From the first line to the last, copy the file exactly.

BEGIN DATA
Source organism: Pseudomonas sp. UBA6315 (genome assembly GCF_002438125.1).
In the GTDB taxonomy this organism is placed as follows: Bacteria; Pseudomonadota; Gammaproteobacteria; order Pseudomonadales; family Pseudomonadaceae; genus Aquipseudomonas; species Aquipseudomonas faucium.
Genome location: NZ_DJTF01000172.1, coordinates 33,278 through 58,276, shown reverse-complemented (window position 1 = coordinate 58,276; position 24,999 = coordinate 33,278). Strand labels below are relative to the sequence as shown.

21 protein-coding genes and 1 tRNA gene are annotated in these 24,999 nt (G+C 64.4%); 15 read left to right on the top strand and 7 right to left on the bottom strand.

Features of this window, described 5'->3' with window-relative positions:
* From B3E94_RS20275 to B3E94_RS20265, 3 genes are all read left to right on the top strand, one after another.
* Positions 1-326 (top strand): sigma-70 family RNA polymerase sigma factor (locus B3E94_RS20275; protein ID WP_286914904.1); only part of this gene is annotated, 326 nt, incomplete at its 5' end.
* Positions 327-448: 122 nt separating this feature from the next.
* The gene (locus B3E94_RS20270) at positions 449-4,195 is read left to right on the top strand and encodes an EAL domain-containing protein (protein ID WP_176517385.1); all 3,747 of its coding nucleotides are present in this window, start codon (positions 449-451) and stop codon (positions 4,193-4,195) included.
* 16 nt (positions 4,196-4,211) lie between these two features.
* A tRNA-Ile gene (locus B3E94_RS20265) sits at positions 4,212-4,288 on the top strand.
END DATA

Source organism: Pseudomonas sp. UBA6315 (genome assembly GCF_002438125.1).
In the GTDB taxonomy this organism is placed as follows: Bacteria; Pseudomonadota; Gammaproteobacteria; order Pseudomonadales; family Pseudomonadaceae; genus Aquipseudomonas; species Aquipseudomonas faucium.
Genome location: NZ_DJTF01000172.1, coordinates 33,278 through 58,276, shown reverse-complemented (window position 1 = coordinate 58,276; position 24,999 = coordinate 33,278). Strand labels below are relative to the sequence as shown.

21 protein-coding genes and 1 tRNA gene are annotated in these 24,999 nt (G+C 64.4%); 15 read left to right on the top strand and 7 right to left on the bottom strand.

Features of this window, described 5'->3' with window-relative positions:
* From B3E94_RS20275 to B3E94_RS20265, 3 genes are all read left to right on the top strand, one after another.
* Positions 1-326 (top strand): sigma-70 family RNA polymerase sigma factor (locus B3E94_RS20275; protein ID WP_286914904.1); only part of this gene is annotated, 326 nt, incomplete at its 5' end.
* Positions 327-448: 122 nt separating this feature from the next.
* The gene (locus B3E94_RS20270) at positions 449-4,195 is read left to right on the top strand and encodes an EAL domain-containing protein (protein ID WP_176517385.1); all 3,747 of its coding nucleotides are present in this window, start codon (positions 449-451) and stop codon (positions 4,193-4,195) included.
* 16 nt (positions 4,196-4,211) lie between these two features.
* A tRNA-Ile gene (locus B3E94_RS20265) sits at positions 4,212-4,288 on the top strand.